By Michael Goldstein
By Dennis Romero
By Sarah Fenske
By Matthew Mullins
By Patrick Range McDonald
By LA Weekly
By Dennis Romero
By Simone Wilson
And it is the area under Knabe’s jurisdiction where, Gold suggests, "World War III is going to break out" with the developer — because this is where Playa Vista plans to build a small-craft marina and some million-dollar condos. It is, in short, P.V.’s major money shot.
"This issue is going to be escalated beyond local politics," promised Gold. That would be nice. But then all politics is local, and Sacramento has a 40-year record of deferring to the usually Republican 4th District Los Angeles County supervisor on all marina matters. To purchase the plot, governments will have to lay out what remains its unguessable market value (though one source did mention $250 million, no one else wanted to take even a wild guess). Much of that money could come from the state, and it would probably be easier to obtain if Councilwoman Galanter were on great terms with the supervisor of the adjoining jurisdiction in which most of it would have to be spent. That’s not the direction in which things were last seen heading.
Galanter now admits, "I probably should have told Knabe." She said her announcement was intended to put herself formally on the map in favor of acquiring additional Playa properties for public benefit. "We’ve actually been talking about this for years," she said.
But, she cautioned, expect nothing soon: "There’s no indication that they [Playa] want to sell, and this won’t be a hostile takeover."
Playa Vista V.P. David Herbst agrees that the land isn’t for sale. This sounds something like a formula for deadlock. So what have we here now? Nothing, probably, unless something unimaginable happens — like an overlapping consensus of the old-line environmental Democrats like Galanter and the Wetlands Action Network types. That just might just force the issue. Unfortunately, the old-liners bear the onus of their past well-intentioned compromises, while the WAN folk, if they go on claiming they’ll settle for nothing less than everything — plus a little bit more — are going to end up getting nothing. But — if only in some philosophically objective frame — settling the future of all the present and recent Ballona coastal wetlands has to be in the interest of both sides.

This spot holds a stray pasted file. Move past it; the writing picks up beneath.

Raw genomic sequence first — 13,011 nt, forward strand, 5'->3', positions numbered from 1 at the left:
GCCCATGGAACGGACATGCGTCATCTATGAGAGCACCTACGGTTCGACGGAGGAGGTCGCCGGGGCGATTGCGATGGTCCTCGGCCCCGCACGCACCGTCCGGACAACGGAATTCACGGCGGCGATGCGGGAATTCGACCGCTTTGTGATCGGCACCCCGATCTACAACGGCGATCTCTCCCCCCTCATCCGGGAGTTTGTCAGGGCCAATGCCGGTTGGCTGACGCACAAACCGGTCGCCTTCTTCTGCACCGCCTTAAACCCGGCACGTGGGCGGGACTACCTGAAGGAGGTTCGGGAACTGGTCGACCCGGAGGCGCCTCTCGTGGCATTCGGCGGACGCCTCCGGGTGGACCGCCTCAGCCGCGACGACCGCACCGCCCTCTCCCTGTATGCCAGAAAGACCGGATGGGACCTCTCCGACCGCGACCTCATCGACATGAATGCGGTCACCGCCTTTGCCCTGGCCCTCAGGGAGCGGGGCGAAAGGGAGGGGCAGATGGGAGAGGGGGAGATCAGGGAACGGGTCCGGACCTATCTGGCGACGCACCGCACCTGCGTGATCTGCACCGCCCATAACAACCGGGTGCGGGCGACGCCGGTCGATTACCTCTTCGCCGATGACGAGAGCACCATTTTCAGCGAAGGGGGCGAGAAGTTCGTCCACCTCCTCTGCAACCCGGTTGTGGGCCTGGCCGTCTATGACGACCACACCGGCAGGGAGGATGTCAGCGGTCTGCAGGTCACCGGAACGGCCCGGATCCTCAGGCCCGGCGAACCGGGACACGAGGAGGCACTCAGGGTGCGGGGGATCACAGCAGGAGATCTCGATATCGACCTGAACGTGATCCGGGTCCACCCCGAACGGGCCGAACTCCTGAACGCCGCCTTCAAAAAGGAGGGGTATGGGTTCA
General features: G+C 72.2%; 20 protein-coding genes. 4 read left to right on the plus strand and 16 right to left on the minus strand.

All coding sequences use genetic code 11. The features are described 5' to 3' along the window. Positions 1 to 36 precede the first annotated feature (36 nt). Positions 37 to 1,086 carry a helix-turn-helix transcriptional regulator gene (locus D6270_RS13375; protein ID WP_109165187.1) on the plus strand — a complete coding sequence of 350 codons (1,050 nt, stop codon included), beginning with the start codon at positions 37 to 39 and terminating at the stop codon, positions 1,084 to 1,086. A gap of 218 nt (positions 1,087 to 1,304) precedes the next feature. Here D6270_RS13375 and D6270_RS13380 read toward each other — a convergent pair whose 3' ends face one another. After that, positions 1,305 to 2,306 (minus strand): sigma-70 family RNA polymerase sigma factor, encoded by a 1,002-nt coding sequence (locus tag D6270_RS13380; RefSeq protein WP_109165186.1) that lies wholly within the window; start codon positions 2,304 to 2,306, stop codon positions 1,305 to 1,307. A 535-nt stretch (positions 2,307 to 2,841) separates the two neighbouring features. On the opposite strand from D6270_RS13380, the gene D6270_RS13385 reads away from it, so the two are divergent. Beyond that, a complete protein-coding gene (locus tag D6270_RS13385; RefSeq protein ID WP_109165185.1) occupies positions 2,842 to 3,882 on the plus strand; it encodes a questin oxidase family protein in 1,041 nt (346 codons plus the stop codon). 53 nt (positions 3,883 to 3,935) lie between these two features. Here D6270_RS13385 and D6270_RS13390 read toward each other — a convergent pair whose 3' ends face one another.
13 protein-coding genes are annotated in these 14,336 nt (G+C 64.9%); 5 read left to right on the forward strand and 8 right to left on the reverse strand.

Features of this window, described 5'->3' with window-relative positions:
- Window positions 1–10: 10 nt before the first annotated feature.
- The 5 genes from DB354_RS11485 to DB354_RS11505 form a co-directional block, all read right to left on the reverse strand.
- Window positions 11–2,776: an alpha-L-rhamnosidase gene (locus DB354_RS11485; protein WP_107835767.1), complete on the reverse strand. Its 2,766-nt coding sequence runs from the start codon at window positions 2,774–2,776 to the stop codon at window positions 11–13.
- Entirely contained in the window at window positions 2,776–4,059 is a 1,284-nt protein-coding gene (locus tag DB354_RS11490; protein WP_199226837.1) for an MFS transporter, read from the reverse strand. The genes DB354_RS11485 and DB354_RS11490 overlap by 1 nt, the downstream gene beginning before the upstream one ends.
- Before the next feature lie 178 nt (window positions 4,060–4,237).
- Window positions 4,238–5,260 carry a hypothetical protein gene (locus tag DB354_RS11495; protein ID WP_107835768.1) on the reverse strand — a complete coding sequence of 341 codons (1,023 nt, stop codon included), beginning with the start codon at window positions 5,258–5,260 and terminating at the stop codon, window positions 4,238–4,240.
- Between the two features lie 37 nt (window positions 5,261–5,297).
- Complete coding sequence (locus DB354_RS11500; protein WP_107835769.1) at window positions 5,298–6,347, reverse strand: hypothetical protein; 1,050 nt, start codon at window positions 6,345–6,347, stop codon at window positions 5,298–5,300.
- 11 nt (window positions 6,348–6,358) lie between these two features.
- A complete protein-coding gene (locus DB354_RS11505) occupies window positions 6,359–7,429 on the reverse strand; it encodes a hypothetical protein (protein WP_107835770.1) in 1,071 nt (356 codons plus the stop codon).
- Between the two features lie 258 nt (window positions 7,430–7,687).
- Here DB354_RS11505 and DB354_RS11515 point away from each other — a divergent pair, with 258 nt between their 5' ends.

If only they could let themselves realize it.
The Beast With Two Wheels
My thanks to poet and riparian activist Lewis McAdams, who recently got me astrad dle a bicycle for the first time in 18 years and re-indoctrinated me into believing it a safe and useful mode of transit. He did this by putting me, with the assistance of friends from the Sierra Club and other worthy groups, on the back of a tandem cycle in that traffic-stuffed hell’s elbow by the Los Angeles River where Figueroa Street meets San Fernando Road.
The ride-in was a demonstration in favor of completing the L.A. regional bike path — but its ancillary effects were stunning. After surviving this cycling experience, I realized that fetching milk from the store by bike would be no challenge. And I’ve just pumped up the tires of the neglected, dusty creature in the back of my garage.
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